*        After 2012 the CCWG was created and discussed the issue for YEARS – to no avail. Workable solutions were found; but no consensus established. Finally the CCWG deferred the issue to “another body”

*        In my view that was one of the motivators to initiate this WT5

*        WT5 then seemingly came to these preliminary! conclusions:

o   Both ISO 3166-1 Alpha-3 code elements AND country names (& their short forms) are closely affiliated with the respective country (territory)

o   In that regard they are very similar to ISO 3166-1 Alpha-2 code elements (commonly known as ccTLDs)

o   Some countries have ALREADY voiced interest in applying for their ISO 3166-1 Alpha-3 code (Estonia for example – I know others that want their country name as gTLD but I can’t “out” them at this point)

o   Seemingly some of the impacted parties (such as some GAC members and some ccTLD managers) voice sympathy with the idea to treat these names (strings) identical to ccTLDs (granting sole policy authority to the country, not ICANN, avoiding the ICANN transaction fees, avoiding ICANN’s WHOIS policies, avoiding the registrar channel, avoiding all the protections ICANN put in place)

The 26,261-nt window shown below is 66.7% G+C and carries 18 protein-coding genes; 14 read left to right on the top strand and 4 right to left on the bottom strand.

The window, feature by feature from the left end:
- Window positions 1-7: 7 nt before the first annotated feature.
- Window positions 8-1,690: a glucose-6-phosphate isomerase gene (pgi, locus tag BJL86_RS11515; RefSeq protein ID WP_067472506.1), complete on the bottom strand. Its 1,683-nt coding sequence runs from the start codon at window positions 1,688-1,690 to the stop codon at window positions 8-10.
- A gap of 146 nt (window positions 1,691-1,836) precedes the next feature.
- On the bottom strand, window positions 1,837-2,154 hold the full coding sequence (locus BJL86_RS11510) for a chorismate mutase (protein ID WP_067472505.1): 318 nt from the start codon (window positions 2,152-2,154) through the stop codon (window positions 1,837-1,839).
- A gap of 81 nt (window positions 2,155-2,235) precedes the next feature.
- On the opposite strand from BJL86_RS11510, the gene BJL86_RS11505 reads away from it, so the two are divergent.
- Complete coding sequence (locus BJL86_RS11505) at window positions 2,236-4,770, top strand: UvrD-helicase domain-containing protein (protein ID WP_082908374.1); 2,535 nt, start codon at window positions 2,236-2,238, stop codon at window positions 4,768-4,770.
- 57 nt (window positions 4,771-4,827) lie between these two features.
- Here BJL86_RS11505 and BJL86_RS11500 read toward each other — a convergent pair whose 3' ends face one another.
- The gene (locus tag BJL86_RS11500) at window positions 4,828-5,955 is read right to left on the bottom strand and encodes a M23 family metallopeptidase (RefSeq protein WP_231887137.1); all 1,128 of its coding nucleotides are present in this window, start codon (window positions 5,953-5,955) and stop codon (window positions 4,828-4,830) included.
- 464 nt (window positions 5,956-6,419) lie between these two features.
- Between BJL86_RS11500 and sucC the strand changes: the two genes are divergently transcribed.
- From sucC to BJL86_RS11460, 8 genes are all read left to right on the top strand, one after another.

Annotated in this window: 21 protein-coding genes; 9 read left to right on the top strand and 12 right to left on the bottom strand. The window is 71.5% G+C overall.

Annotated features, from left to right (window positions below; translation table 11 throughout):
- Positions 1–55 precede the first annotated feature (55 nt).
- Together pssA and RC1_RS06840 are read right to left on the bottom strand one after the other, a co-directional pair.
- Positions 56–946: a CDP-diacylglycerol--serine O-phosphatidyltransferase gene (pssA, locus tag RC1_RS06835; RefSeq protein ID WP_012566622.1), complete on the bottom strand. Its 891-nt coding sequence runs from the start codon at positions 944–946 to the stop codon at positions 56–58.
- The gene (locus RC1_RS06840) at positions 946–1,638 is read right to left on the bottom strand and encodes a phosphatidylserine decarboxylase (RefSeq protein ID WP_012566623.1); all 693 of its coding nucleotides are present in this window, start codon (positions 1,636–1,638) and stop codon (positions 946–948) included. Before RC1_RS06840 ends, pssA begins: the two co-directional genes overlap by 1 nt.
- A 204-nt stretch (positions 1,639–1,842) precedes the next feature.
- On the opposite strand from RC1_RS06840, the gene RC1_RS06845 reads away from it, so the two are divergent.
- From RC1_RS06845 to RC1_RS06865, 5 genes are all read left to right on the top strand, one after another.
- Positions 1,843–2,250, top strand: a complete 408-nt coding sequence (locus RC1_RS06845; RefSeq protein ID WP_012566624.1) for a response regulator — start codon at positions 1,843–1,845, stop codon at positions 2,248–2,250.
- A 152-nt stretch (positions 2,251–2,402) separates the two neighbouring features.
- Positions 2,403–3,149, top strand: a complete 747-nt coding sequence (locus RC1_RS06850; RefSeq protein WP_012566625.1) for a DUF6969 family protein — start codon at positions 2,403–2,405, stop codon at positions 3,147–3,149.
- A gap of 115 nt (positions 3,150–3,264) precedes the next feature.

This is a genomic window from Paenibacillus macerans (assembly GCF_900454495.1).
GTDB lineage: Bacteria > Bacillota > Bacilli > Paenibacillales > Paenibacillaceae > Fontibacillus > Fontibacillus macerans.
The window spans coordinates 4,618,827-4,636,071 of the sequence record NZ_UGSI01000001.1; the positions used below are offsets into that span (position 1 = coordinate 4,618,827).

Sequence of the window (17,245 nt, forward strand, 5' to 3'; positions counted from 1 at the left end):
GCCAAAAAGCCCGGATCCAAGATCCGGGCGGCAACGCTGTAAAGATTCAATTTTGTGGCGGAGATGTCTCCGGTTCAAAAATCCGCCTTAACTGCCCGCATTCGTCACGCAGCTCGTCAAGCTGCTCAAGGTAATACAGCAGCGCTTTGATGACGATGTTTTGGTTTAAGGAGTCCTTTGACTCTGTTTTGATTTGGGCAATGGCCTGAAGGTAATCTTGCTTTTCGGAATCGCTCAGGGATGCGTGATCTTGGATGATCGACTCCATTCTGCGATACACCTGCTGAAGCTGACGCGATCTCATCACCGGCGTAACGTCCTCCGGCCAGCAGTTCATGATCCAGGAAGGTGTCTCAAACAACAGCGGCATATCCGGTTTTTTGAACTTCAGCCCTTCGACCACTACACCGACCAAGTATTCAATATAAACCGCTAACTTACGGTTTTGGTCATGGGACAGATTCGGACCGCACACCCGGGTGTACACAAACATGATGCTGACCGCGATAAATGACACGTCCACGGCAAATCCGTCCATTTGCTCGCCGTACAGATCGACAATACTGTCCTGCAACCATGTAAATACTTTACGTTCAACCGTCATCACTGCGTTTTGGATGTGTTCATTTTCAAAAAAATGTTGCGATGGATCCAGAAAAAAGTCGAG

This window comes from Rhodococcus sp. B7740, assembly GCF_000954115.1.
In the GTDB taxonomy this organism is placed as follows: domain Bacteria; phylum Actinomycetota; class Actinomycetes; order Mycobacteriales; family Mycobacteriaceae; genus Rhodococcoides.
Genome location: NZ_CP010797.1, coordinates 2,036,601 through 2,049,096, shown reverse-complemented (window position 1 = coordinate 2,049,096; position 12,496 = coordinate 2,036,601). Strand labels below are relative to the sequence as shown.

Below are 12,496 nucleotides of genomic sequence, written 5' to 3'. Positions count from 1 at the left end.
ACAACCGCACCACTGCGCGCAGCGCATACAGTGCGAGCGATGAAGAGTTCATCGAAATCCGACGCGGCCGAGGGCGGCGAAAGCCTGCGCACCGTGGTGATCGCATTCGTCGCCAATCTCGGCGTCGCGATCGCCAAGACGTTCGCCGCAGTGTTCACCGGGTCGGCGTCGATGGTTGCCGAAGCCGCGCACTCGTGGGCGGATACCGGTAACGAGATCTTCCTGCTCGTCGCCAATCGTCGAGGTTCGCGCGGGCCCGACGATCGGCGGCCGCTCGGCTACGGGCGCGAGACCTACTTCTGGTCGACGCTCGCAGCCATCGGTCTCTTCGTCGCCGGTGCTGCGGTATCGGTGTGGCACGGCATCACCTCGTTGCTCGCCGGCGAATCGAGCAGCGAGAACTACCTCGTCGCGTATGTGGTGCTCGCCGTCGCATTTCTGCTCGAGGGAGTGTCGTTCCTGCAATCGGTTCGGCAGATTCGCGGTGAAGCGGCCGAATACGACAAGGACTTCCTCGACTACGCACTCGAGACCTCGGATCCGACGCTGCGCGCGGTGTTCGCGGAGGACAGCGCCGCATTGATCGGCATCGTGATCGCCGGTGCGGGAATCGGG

o   But other Governments have no desire to create a second ccTLD or to apply themselves – but still want to retain close control over the application policies

o   And in fact we ALREADY have a solution for that second batch of Governments in place: it is the same solution that we created for capital cities and for ISO 3166-2 national subdivisions:

*  Applicants are required to provide governmental support

*  Thus the relevant Government authority can deny applications that are posing any harm for the stakeholders and constituents of the affiliated geo-entity